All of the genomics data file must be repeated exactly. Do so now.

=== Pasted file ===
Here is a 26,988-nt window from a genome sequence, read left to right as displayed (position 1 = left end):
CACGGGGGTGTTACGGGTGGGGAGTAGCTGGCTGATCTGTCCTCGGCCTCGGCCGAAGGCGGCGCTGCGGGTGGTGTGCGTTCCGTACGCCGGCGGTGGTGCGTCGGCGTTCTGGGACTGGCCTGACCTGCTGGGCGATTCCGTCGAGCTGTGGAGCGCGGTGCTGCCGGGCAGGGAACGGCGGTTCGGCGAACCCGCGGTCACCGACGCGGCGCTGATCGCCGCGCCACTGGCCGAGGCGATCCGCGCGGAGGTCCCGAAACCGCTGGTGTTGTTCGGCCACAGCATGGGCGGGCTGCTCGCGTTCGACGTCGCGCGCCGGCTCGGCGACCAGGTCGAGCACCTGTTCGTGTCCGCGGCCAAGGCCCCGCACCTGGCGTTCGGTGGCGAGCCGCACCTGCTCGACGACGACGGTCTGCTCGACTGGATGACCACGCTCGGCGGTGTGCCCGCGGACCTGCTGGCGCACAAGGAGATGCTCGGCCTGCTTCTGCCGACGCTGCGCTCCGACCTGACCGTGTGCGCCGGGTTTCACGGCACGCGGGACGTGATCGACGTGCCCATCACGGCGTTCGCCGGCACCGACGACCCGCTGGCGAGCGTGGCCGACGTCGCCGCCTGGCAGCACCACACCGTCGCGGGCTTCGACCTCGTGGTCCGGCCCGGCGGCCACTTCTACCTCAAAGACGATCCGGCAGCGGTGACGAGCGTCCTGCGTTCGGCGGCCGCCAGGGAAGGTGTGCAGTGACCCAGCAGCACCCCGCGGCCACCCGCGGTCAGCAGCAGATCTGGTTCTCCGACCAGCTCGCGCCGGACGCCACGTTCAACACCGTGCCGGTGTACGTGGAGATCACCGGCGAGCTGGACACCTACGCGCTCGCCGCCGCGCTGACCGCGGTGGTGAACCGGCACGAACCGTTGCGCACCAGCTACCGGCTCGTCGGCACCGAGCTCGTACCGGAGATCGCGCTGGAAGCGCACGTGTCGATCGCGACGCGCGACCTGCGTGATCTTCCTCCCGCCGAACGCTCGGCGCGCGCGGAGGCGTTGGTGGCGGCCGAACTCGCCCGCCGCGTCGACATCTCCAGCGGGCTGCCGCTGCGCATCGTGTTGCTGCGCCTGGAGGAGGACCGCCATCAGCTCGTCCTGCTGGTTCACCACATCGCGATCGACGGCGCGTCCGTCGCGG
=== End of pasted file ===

Here is a 26,988-nt window from a genome sequence, read left to right as displayed (position 1 = left end):
CACGGGGGTGTTACGGGTGGGGAGTAGCTGGCTGATCTGTCCTCGGCCTCGGCCGAAGGCGGCGCTGCGGGTGGTGTGCGTTCCGTACGCCGGCGGTGGTGCGTCGGCGTTCTGGGACTGGCCTGACCTGCTGGGCGATTCCGTCGAGCTGTGGAGCGCGGTGCTGCCGGGCAGGGAACGGCGGTTCGGCGAACCCGCGGTCACCGACGCGGCGCTGATCGCCGCGCCACTGGCCGAGGCGATCCGCGCGGAGGTCCCGAAACCGCTGGTGTTGTTCGGCCACAGCATGGGCGGGCTGCTCGCGTTCGACGTCGCGCGCCGGCTCGGCGACCAGGTCGAGCACCTGTTCGTGTCCGCGGCCAAGGCCCCGCACCTGGCGTTCGGTGGCGAGCCGCACCTGCTCGACGACGACGGTCTGCTCGACTGGATGACCACGCTCGGCGGTGTGCCCGCGGACCTGCTGGCGCACAAGGAGATGCTCGGCCTGCTTCTGCCGACGCTGCGCTCCGACCTGACCGTGTGCGCCGGGTTTCACGGCACGCGGGACGTGATCGACGTGCCCATCACGGCGTTCGCCGGCACCGACGACCCGCTGGCGAGCGTGGCCGACGTCGCCGCCTGGCAGCACCACACCGTCGCGGGCTTCGACCTCGTGGTCCGGCCCGGCGGCCACTTCTACCTCAAAGACGATCCGGCAGCGGTGACGAGCGTCCTGCGTTCGGCGGCCGCCAGGGAAGGTGTGCAGTGACCCAGCAGCACCCCGCGGCCACCCGCGGTCAGCAGCAGATCTGGTTCTCCGACCAGCTCGCGCCGGACGCCACGTTCAACACCGTGCCGGTGTACGTGGAGATCACCGGCGAGCTGGACACCTACGCGCTCGCCGCCGCGCTGACCGCGGTGGTGAACCGGCACGAACCGTTGCGCACCAGCTACCGGCTCGTCGGCACCGAGCTCGTACCGGAGATCGCGCTGGAAGCGCACGTGTCGATCGCGACGCGCGACCTGCGTGATCTTCCTCCCGCCGAACGCTCGGCGCGCGCGGAGGCGTTGGTGGCGGCCGAACTCGCCCGCCGCGTCGACATCTCCAGCGGGCTGCCGCTGCGCATCGTGTTGCTGCGCCTGGAGGAGGACCGCCATCAGCTCGTCCTGCTGGTTCACCACATCGCGATCGACGGCGCGTCCGTCGCGG